According to NASA, the Phoenix Lander has detected snow falling from clouds 4km above its landing site. Whilst the snow is vapourising before it hits the ground, this is a remarkable observation of Mars’ vestigial atmospheric processes in motion.
This is a handy little snippet that allows you to set rate limits for views in Django.
I’m working on a short story about different perspectives over a long period of time at the moment, as was bouncing around the interwebs for inspiration when I came across this little gem from the 2003 Academy Awards for short films. It didn’t win, but it clearly deserved the nomination.
There’s a higher resolution version (definitely recommended for some of the details in the animation) available too.
Beautiful Soup is a great little Python module that will read just about any HTML page and give you back a structured parsed tree. It’s awesome because you can pass it just about any mangled markup – I’ve never known it to choke on anything. For some web service consumers I’ve had to write over the years Beautiful Soup has saved me many, many hours of slogging through crappy HTML parsing. Great software deserves appreciation.
Whilst browsing my good friend Rachel’s website I happened to notice that her brother Leonard wrote Beautiful Soup. He also wrote RESTful Web Services, which is part of my (recently pruned) dead tree collection, and which I’d heartily recommend to anyone who has to work with REST web services. The Django examples were especially useful!
Recently I’ve been putting some time into writing a database adapter for Django that uses Amazon’s S3 and SimpleDB services as a storage layer, whilst trying to retain as much of Django’s QuerySet functional layer as possible. The general goal is to provide a storage back-end for Django that isn’t dependent on the traditional vertically-scaling database server, but can scale horizontally in the same way as the EC2 computing cloud does. My eventual goal being the ability to deploy Django in the cloud with no external dependencies. Just throw out a Django machine image, deploy your app’s code and config, and you have a scaling solution that takes minutes rather than days or weeks.
It’s a non-trivial exercise that is both stimulating and frustrating in equal measure, and progress has been steady, if not exactly rapid. It’s worth it to me though, as the ability to roll out scaling infrastructure is dramatically hampered by the database layer.
Imagine my delight then to find that Google have launched AppEngine, their own cloud-based web application system. It’s Python without any messy machine-based libraries, uses WSGI so you can use pretty much any Python web app, and with GFS for a distributed file storage and BigTable as a data persistence layer. Google even throws in Django 0.96.1 with instructions on how to use their storage layers by doing away with Django’s own model (more on this later).
There’s a lot of whining about how Google’s solution cripples Python (which is crazy when you look at how trivial it is to refactor code to use Google’s supplied alternatives), and locks you into their solution. I suspect that this is mostly from people who have never even contemplated building an application that needs to really scale, and are therefore still thinking in terms services provided by the underlying OS. That’s a big problem for scaling, because disk, IO, threads, sockets, etc are finite resources that are hardware-bound. Abstracting access to these things is tough. Most scaling solutions these days are about providing multiple hardware instances, but unfortunately that only solves the hardware problem. Building an app that scales transparently over multiple hardware instances is a huge challenge in comparison to procuring more servers.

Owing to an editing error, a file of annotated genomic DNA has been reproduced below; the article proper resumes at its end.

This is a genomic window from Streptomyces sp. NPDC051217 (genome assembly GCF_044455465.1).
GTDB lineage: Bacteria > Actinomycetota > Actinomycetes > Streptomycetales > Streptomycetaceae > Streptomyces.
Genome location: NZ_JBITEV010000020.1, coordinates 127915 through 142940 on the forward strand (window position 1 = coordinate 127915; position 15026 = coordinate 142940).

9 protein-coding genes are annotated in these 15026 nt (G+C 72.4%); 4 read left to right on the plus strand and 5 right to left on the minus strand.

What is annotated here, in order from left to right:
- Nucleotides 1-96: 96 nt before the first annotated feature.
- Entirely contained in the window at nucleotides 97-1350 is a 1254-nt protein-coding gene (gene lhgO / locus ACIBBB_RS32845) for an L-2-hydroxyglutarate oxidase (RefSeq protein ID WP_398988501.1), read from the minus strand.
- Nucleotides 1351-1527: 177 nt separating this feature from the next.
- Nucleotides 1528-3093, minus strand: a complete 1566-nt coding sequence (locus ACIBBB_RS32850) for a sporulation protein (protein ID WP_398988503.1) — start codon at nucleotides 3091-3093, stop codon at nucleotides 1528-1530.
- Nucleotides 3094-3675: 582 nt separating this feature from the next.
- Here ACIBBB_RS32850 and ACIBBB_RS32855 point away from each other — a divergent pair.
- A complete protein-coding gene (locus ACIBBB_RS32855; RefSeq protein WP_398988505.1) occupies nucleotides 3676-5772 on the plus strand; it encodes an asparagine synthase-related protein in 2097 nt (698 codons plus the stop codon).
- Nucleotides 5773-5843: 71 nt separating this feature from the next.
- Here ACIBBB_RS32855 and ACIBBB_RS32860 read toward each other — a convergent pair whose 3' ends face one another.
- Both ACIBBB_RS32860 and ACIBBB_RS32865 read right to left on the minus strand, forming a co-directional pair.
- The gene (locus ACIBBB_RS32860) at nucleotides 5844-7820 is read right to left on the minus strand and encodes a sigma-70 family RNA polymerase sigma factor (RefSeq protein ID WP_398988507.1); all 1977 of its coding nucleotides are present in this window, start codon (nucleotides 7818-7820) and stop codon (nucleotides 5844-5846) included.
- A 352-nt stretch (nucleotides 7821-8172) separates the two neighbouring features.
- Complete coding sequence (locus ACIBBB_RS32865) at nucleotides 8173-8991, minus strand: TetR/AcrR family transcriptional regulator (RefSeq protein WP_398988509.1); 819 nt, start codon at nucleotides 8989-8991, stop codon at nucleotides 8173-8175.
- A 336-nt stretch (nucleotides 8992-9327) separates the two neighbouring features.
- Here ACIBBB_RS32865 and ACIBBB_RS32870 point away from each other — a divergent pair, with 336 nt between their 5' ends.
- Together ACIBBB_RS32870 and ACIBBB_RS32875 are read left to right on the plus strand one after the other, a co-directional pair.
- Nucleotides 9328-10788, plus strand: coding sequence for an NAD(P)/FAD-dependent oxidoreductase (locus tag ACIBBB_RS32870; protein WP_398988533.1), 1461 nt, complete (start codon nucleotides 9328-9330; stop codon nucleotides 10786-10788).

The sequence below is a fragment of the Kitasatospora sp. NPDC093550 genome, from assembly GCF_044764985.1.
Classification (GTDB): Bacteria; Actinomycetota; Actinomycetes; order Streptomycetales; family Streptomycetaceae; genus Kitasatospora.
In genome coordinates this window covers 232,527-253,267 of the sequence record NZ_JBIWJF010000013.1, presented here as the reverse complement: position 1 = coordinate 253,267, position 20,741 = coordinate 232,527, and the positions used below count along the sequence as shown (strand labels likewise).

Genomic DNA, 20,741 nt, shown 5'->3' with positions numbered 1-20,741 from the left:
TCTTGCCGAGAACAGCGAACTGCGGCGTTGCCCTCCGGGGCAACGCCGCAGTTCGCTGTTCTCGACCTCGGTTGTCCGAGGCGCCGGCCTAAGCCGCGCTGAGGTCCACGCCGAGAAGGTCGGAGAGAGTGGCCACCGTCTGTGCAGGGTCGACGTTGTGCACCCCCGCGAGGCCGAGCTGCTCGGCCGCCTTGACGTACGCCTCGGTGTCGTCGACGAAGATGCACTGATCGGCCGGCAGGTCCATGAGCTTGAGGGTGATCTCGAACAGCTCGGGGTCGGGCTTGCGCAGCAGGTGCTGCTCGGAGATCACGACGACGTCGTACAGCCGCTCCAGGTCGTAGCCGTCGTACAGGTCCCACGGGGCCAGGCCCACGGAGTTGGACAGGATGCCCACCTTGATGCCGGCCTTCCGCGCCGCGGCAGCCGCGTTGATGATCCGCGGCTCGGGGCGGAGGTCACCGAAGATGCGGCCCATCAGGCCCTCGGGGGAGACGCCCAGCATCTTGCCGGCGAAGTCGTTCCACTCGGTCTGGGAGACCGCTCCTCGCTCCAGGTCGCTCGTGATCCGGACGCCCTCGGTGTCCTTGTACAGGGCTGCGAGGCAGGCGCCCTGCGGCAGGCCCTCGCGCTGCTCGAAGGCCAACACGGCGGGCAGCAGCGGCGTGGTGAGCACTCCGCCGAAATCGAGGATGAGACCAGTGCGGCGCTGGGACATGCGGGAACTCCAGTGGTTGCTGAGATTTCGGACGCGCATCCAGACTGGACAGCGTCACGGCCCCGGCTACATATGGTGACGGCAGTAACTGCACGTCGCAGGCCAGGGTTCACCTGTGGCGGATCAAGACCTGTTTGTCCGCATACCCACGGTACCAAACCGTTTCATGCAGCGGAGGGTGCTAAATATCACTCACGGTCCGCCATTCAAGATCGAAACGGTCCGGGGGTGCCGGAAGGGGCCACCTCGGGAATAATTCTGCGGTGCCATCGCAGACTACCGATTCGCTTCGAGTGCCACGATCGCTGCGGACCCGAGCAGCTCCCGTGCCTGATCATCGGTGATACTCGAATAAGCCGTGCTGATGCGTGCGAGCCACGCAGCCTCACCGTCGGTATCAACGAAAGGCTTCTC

Google’s approach is to do away with the concept of hardware entirely. That means a change of mindset towards every request being an atomic operation. Persistence occurs (correctly) in your persistence layer and not in transient storage available to an instance of your application. Google have provided extensive Python libraries and API calls to enable applications to take advantage of this, but it seems that a fairly vocal group aren’t interested unless their applications work on AppEngine without any additional effort. Considering the paradigm shift that AppEngine represents (from machine-centric programming to distributed programming) it’s not unreasonable to expect some small effort to be required. Especially when you take into account that AppEngine is currently in a very limited trial phase.
I’m extremely optimistic that Google’s approach will work well for a number of reasons. As an application programmer I spend huge amounts of time working around hardware and platform limitations that I should be spending on core functional areas. If Google can provide a solution that means I never have to worry about specific hardware problems ever again, I doubt I’ll look back.
The BBC has just released Flash streaming for iPlayer’s 7 Day Catch-Up feature. This is just about the best news to come out of the fiasco that is iPlayer, and for those of us unwilling or unable to install the bandwidth-destroying Kontiki client it’s the only way we can get our on-demand BBC programming.
Unfortunately, the BBC only makes the streams available on their site. I checked the iPlayer terms and conditions, and there’s nothing stopping remote embedding, it’s just a technical hurdle.
Fortunately, the internet eats technical hurdles for breakfast.
So, in the half hour before I go out to the pub, I’ve knocked together a little WordPress plugin that will take an iPlayer URI, and embed the streaming video into your page for you.
Streaming full-screen Doctor Who on my website. Excuse me whilst I geek-out a moment, this is the coolest thing I’ve played with all week!
I’ll tidy up the code and release it to the community as soon as I get back from a night of drinking and dancing!